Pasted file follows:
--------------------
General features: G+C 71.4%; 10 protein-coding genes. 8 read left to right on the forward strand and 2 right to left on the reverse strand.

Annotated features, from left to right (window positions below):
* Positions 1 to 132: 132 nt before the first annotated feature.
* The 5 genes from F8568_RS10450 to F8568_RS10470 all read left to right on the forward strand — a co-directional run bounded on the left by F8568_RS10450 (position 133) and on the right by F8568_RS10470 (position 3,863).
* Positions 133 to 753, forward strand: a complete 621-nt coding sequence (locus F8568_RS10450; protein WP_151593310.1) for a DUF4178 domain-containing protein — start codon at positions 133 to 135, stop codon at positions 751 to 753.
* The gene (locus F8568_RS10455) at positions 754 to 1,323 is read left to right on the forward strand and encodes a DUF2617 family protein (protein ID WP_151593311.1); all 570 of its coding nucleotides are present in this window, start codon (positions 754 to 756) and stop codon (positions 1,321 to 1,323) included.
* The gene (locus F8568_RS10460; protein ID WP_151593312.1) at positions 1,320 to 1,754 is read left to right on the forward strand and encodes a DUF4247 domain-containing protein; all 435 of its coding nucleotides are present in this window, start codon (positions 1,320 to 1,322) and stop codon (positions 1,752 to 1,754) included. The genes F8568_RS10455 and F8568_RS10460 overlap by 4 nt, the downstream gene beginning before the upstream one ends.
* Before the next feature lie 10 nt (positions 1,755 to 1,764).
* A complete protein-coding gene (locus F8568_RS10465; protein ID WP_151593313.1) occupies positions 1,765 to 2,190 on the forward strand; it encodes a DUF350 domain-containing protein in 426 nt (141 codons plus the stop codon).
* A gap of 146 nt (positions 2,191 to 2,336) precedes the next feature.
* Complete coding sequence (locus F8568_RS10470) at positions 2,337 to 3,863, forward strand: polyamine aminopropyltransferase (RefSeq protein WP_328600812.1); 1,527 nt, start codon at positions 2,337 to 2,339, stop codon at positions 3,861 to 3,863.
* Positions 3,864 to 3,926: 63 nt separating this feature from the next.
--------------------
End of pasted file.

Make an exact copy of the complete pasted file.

General features: G+C 71.4%; 10 protein-coding genes. 8 read left to right on the forward strand and 2 right to left on the reverse strand.

Annotated features, from left to right (window positions below):
* Positions 1 to 132: 132 nt before the first annotated feature.
* The 5 genes from F8568_RS10450 to F8568_RS10470 all read left to right on the forward strand — a co-directional run bounded on the left by F8568_RS10450 (position 133) and on the right by F8568_RS10470 (position 3,863).
* Positions 133 to 753, forward strand: a complete 621-nt coding sequence (locus F8568_RS10450; protein WP_151593310.1) for a DUF4178 domain-containing protein — start codon at positions 133 to 135, stop codon at positions 751 to 753.
* The gene (locus F8568_RS10455) at positions 754 to 1,323 is read left to right on the forward strand and encodes a DUF2617 family protein (protein ID WP_151593311.1); all 570 of its coding nucleotides are present in this window, start codon (positions 754 to 756) and stop codon (positions 1,321 to 1,323) included.
* The gene (locus F8568_RS10460; protein ID WP_151593312.1) at positions 1,320 to 1,754 is read left to right on the forward strand and encodes a DUF4247 domain-containing protein; all 435 of its coding nucleotides are present in this window, start codon (positions 1,320 to 1,322) and stop codon (positions 1,752 to 1,754) included. The genes F8568_RS10455 and F8568_RS10460 overlap by 4 nt, the downstream gene beginning before the upstream one ends.
* Before the next feature lie 10 nt (positions 1,755 to 1,764).
* A complete protein-coding gene (locus F8568_RS10465; protein ID WP_151593313.1) occupies positions 1,765 to 2,190 on the forward strand; it encodes a DUF350 domain-containing protein in 426 nt (141 codons plus the stop codon).
* A gap of 146 nt (positions 2,191 to 2,336) precedes the next feature.
* Complete coding sequence (locus F8568_RS10470) at positions 2,337 to 3,863, forward strand: polyamine aminopropyltransferase (RefSeq protein WP_328600812.1); 1,527 nt, start codon at positions 2,337 to 2,339, stop codon at positions 3,861 to 3,863.
* Positions 3,864 to 3,926: 63 nt separating this feature from the next.